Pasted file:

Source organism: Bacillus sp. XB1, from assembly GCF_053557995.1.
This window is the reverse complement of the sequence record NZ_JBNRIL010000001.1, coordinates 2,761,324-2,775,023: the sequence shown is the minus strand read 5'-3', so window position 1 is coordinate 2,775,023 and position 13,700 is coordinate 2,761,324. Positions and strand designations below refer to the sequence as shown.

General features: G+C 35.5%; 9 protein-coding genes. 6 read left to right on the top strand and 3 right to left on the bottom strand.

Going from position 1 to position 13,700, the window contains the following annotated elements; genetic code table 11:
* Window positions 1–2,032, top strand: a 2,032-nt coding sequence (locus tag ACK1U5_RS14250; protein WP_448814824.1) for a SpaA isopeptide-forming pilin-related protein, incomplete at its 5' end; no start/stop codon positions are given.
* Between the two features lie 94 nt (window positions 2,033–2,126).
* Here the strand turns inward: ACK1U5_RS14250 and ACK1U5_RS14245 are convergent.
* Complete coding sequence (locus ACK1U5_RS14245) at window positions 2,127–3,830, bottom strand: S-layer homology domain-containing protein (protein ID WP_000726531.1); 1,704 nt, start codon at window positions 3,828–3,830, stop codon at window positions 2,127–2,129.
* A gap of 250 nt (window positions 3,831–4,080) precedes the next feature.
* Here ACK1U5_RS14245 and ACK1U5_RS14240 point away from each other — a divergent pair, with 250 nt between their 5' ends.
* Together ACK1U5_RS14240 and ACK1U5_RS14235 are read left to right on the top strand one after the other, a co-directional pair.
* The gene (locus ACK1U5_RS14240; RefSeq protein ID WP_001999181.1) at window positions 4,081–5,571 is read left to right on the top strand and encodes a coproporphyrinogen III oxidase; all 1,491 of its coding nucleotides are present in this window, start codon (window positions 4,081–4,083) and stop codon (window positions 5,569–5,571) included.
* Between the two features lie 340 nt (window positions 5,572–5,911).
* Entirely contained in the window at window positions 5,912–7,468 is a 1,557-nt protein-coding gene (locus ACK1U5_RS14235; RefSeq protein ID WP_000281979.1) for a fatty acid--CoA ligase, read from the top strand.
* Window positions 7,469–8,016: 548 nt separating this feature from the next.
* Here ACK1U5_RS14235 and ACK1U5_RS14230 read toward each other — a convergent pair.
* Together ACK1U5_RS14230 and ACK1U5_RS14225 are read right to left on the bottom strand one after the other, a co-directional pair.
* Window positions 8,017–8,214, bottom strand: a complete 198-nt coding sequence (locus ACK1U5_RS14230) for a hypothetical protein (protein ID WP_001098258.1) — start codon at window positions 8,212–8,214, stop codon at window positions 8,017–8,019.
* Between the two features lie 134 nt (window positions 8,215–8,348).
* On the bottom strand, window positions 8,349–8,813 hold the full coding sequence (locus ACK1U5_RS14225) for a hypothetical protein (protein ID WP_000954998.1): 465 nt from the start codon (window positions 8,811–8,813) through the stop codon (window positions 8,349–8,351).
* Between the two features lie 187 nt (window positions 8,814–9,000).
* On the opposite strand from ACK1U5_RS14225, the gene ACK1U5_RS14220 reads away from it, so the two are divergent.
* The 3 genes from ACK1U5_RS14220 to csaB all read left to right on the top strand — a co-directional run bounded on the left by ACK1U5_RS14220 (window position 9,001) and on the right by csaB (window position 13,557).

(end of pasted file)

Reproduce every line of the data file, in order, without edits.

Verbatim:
Source organism: Bacillus sp. XB1, from assembly GCF_053557995.1.
This window is the reverse complement of the sequence record NZ_JBNRIL010000001.1, coordinates 2,761,324-2,775,023: the sequence shown is the minus strand read 5'-3', so window position 1 is coordinate 2,775,023 and position 13,700 is coordinate 2,761,324. Positions and strand designations below refer to the sequence as shown.

General features: G+C 35.5%; 9 protein-coding genes. 6 read left to right on the top strand and 3 right to left on the bottom strand.

Going from position 1 to position 13,700, the window contains the following annotated elements; genetic code table 11:
* Window positions 1–2,032, top strand: a 2,032-nt coding sequence (locus tag ACK1U5_RS14250; protein WP_448814824.1) for a SpaA isopeptide-forming pilin-related protein, incomplete at its 5' end; no start/stop codon positions are given.
* Between the two features lie 94 nt (window positions 2,033–2,126).
* Here the strand turns inward: ACK1U5_RS14250 and ACK1U5_RS14245 are convergent.
* Complete coding sequence (locus ACK1U5_RS14245) at window positions 2,127–3,830, bottom strand: S-layer homology domain-containing protein (protein ID WP_000726531.1); 1,704 nt, start codon at window positions 3,828–3,830, stop codon at window positions 2,127–2,129.
* A gap of 250 nt (window positions 3,831–4,080) precedes the next feature.
* Here ACK1U5_RS14245 and ACK1U5_RS14240 point away from each other — a divergent pair, with 250 nt between their 5' ends.
* Together ACK1U5_RS14240 and ACK1U5_RS14235 are read left to right on the top strand one after the other, a co-directional pair.
* The gene (locus ACK1U5_RS14240; RefSeq protein ID WP_001999181.1) at window positions 4,081–5,571 is read left to right on the top strand and encodes a coproporphyrinogen III oxidase; all 1,491 of its coding nucleotides are present in this window, start codon (window positions 4,081–4,083) and stop codon (window positions 5,569–5,571) included.
* Between the two features lie 340 nt (window positions 5,572–5,911).
* Entirely contained in the window at window positions 5,912–7,468 is a 1,557-nt protein-coding gene (locus ACK1U5_RS14235; RefSeq protein ID WP_000281979.1) for a fatty acid--CoA ligase, read from the top strand.
* Window positions 7,469–8,016: 548 nt separating this feature from the next.
* Here ACK1U5_RS14235 and ACK1U5_RS14230 read toward each other — a convergent pair.
* Together ACK1U5_RS14230 and ACK1U5_RS14225 are read right to left on the bottom strand one after the other, a co-directional pair.
* Window positions 8,017–8,214, bottom strand: a complete 198-nt coding sequence (locus ACK1U5_RS14230) for a hypothetical protein (protein ID WP_001098258.1) — start codon at window positions 8,212–8,214, stop codon at window positions 8,017–8,019.
* Between the two features lie 134 nt (window positions 8,215–8,348).
* On the bottom strand, window positions 8,349–8,813 hold the full coding sequence (locus ACK1U5_RS14225) for a hypothetical protein (protein ID WP_000954998.1): 465 nt from the start codon (window positions 8,811–8,813) through the stop codon (window positions 8,349–8,351).
* Between the two features lie 187 nt (window positions 8,814–9,000).
* On the opposite strand from ACK1U5_RS14225, the gene ACK1U5_RS14220 reads away from it, so the two are divergent.
* The 3 genes from ACK1U5_RS14220 to csaB all read left to right on the top strand — a co-directional run bounded on the left by ACK1U5_RS14220 (window position 9,001) and on the right by csaB (window position 13,557).